San Diego Police Department to Train Officers on Cyclists’ Rights and Laws

Within the next two weeks, all patrol officers in the City of San Diego will receive training on the full text of CVC 21202, the bicycle law that applies to cyclists in California. This section of the vehicle code is the one that addresses where cyclists can be positioned when riding on the street and the specific exceptions to the code that have been the subject of two citations we’ve written about here. This has been the section of the vehicle code that has been oft cited when bicyclists in San Diego have been ticketed. Not surprisingly, the lack of understanding of the vehicle code has been a source of much consternation among the region’s cyclists. But with this new training, the patrol officers in the City of San Diego will now be better able to serve the region’s cyclists.

Assistant Chief of Police, Patrol Operations, Boyd Long

Yesterday, I met with Assistant Chief of Police, Patrol Operations, Boyd Long, and the Lieutenant of Traffic Division, Rick O’Hanlon. Also attending the meeting were Dion Akers, Council Representative to District Three’s Councilmember Todd Gloria, Andy Hanshaw, the new Executive Director of the San Diego County Bicycle Coalition, Linda Peter from the City Attorney’s Office, Jim Baross, the former Interim Executive Director at the SDCBC and William Karstens, a fellow bicycle advocate.

The meeting was the fruitful conclusion of a discussion that began with a series of emails between me and Todd Gloria’s office. District Three was where two of the CVC 21202 citations had been issued. Because the recipients of the two citations were trained under the curriculum set by the League of American Bicyclists on how to ride safely, it was disconcerting when they were being cited for riding in a manner that was both legal and recommended. Having officers patrolling the streets and issuing tickets to cyclists without an understanding the vehicle code that applied was causing a lot of confusion and I wanted to be certain that all of San Diego’s police officers were clear on what the law was.

At our meeting yesterday, Assistant Chief Long understood my concerns and understood how the lack of clarity in understanding the law was causing much confusion. He stated that within the next two weeks, he would be instituting a department wide training on the full text of CVC 21202. In response to my concerns that some officers may have unfairly been targeting cyclists on their beat, he offered to look at trends to analyze whether his officers were indeed doing so and to take remedial action to prevent such a trend from continuing. Furthermore, the Assistant Chief and his Lieutenant was open to the idea of reducing the cost of tickets issued to cyclists.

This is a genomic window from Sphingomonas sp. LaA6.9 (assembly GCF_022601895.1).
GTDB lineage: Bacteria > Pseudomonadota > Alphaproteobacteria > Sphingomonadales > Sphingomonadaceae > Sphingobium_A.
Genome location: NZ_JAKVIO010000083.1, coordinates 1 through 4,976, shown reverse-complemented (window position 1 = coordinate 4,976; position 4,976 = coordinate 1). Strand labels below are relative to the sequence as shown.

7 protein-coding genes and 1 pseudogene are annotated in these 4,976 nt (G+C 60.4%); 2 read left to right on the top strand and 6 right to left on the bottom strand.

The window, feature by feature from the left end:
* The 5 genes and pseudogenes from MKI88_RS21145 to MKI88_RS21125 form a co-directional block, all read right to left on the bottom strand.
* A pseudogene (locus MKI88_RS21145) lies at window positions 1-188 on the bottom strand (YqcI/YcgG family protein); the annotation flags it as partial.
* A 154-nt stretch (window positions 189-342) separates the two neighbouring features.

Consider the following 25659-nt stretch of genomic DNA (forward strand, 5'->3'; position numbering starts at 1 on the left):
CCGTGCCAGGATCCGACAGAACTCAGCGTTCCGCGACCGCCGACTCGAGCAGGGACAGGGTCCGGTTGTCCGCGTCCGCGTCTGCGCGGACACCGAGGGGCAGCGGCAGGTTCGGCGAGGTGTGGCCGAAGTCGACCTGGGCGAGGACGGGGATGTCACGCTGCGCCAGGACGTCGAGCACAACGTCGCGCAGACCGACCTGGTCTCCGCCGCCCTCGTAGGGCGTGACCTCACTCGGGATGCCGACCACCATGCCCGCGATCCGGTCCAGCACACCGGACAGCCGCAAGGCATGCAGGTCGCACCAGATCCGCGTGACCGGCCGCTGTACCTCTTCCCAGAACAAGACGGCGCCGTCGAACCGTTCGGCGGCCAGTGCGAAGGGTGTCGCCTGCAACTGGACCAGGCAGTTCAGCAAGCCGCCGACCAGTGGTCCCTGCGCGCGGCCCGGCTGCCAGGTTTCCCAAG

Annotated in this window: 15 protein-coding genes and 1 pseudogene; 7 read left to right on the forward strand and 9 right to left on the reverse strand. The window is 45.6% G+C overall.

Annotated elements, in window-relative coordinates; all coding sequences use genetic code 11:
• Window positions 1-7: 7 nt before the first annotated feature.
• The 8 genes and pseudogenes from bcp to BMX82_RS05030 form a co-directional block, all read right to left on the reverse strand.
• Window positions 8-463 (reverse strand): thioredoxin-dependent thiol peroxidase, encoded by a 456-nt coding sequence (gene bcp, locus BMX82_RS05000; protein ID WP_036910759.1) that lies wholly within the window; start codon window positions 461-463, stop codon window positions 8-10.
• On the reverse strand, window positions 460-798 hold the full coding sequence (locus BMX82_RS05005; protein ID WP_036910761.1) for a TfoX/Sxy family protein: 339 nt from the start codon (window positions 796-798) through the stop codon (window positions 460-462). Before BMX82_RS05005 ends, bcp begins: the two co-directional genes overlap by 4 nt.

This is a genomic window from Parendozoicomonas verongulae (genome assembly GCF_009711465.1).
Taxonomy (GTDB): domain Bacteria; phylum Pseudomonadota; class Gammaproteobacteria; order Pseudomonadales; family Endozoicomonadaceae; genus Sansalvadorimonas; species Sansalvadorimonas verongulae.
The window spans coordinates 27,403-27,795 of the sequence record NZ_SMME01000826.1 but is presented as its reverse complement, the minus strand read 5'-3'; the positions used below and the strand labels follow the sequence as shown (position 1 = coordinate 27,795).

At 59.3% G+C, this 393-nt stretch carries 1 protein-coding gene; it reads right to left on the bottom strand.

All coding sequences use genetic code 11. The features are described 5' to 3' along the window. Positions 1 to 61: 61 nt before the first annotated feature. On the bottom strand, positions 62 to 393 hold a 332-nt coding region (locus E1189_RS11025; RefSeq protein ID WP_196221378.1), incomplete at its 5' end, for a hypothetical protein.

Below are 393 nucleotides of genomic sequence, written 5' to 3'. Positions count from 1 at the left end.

In an attempt to continue this positive dialogue, Lieutenant O’Hanlon committed to attending the San Diego County Bicycle Coalition monthly (SDCBC) meetings so he could continue the dialogue that we began yesterday. He admitted that being aware of all issues that affected San Diego’s cyclists would allow him to take the proper steps to ensure that appropriate proactive steps could be taken to prevent problems further down the road. The Lieutenant assured us that he would take proactive measures to ensure that negative interactions wouldn’t escalate.

Our discussion yesterday was both positive and encouraging. Knowing that all patrol officers will be briefed on CVC 21202 for all oncoming shifts as well as on their yearly training, is assurance that the San Diego Police Department will be able to enforce the law both fairly and accurately.

At the conclusion of this meeting, the common theme underlying the conversation was how we all could work together to interact with all road users safely and cordially. I’m grateful to Assistant Chief Long, Lieutenant O’Hanlon, and Dion Akers for starting this dialogue and I look forward to seeing this continue.